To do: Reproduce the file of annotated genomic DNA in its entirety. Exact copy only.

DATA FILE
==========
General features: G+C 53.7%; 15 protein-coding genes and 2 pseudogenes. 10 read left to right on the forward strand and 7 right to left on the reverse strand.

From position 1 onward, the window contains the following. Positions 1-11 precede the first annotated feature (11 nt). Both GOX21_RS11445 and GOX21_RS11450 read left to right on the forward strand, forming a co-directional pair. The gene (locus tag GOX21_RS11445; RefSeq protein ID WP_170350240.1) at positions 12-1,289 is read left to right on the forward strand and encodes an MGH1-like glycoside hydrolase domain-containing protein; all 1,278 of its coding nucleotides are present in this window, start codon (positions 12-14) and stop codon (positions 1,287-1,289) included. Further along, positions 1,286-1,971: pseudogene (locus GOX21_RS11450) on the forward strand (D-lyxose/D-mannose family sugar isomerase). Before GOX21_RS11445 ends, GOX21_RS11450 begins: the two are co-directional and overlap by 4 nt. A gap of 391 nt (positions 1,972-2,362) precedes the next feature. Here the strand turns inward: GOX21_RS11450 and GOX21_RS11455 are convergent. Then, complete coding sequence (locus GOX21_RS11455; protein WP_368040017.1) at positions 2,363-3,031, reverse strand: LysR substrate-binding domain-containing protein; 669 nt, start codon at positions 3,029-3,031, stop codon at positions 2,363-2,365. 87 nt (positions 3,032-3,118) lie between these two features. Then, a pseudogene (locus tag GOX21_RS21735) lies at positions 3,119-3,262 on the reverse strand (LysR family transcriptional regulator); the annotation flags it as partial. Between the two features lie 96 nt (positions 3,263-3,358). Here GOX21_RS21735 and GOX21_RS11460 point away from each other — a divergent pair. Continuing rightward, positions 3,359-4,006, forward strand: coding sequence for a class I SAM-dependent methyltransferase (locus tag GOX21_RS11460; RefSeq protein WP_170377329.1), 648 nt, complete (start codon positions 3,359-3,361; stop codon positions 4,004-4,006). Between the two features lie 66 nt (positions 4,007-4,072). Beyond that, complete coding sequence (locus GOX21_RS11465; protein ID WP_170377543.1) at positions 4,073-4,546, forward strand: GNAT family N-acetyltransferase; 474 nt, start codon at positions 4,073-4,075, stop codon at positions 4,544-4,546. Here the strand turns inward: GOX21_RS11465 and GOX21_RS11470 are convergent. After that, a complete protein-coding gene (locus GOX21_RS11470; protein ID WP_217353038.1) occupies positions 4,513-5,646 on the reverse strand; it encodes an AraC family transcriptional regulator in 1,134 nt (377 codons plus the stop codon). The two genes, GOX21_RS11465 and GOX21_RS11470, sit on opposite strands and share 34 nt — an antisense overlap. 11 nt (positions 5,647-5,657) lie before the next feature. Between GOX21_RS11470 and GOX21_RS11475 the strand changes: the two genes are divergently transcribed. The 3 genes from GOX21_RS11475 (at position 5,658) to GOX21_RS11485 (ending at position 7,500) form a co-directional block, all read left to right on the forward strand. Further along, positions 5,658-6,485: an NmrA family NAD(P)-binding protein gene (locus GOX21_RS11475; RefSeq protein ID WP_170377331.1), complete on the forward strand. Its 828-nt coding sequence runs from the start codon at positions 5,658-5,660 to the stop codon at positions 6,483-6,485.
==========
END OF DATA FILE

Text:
General features: G+C 53.7%; 15 protein-coding genes and 2 pseudogenes. 10 read left to right on the forward strand and 7 right to left on the reverse strand.

From position 1 onward, the window contains the following. Positions 1-11 precede the first annotated feature (11 nt). Both GOX21_RS11445 and GOX21_RS11450 read left to right on the forward strand, forming a co-directional pair. The gene (locus tag GOX21_RS11445; RefSeq protein ID WP_170350240.1) at positions 12-1,289 is read left to right on the forward strand and encodes an MGH1-like glycoside hydrolase domain-containing protein; all 1,278 of its coding nucleotides are present in this window, start codon (positions 12-14) and stop codon (positions 1,287-1,289) included. Further along, positions 1,286-1,971: pseudogene (locus GOX21_RS11450) on the forward strand (D-lyxose/D-mannose family sugar isomerase). Before GOX21_RS11445 ends, GOX21_RS11450 begins: the two are co-directional and overlap by 4 nt. A gap of 391 nt (positions 1,972-2,362) precedes the next feature. Here the strand turns inward: GOX21_RS11450 and GOX21_RS11455 are convergent. Then, complete coding sequence (locus GOX21_RS11455; protein WP_368040017.1) at positions 2,363-3,031, reverse strand: LysR substrate-binding domain-containing protein; 669 nt, start codon at positions 3,029-3,031, stop codon at positions 2,363-2,365. 87 nt (positions 3,032-3,118) lie between these two features. Then, a pseudogene (locus tag GOX21_RS21735) lies at positions 3,119-3,262 on the reverse strand (LysR family transcriptional regulator); the annotation flags it as partial. Between the two features lie 96 nt (positions 3,263-3,358). Here GOX21_RS21735 and GOX21_RS11460 point away from each other — a divergent pair. Continuing rightward, positions 3,359-4,006, forward strand: coding sequence for a class I SAM-dependent methyltransferase (locus tag GOX21_RS11460; RefSeq protein WP_170377329.1), 648 nt, complete (start codon positions 3,359-3,361; stop codon positions 4,004-4,006). Between the two features lie 66 nt (positions 4,007-4,072). Beyond that, complete coding sequence (locus GOX21_RS11465; protein ID WP_170377543.1) at positions 4,073-4,546, forward strand: GNAT family N-acetyltransferase; 474 nt, start codon at positions 4,073-4,075, stop codon at positions 4,544-4,546. Here the strand turns inward: GOX21_RS11465 and GOX21_RS11470 are convergent. After that, a complete protein-coding gene (locus GOX21_RS11470; protein ID WP_217353038.1) occupies positions 4,513-5,646 on the reverse strand; it encodes an AraC family transcriptional regulator in 1,134 nt (377 codons plus the stop codon). The two genes, GOX21_RS11465 and GOX21_RS11470, sit on opposite strands and share 34 nt — an antisense overlap. 11 nt (positions 5,647-5,657) lie before the next feature. Between GOX21_RS11470 and GOX21_RS11475 the strand changes: the two genes are divergently transcribed. The 3 genes from GOX21_RS11475 (at position 5,658) to GOX21_RS11485 (ending at position 7,500) form a co-directional block, all read left to right on the forward strand. Further along, positions 5,658-6,485: an NmrA family NAD(P)-binding protein gene (locus GOX21_RS11475; RefSeq protein ID WP_170377331.1), complete on the forward strand. Its 828-nt coding sequence runs from the start codon at positions 5,658-5,660 to the stop codon at positions 6,483-6,485.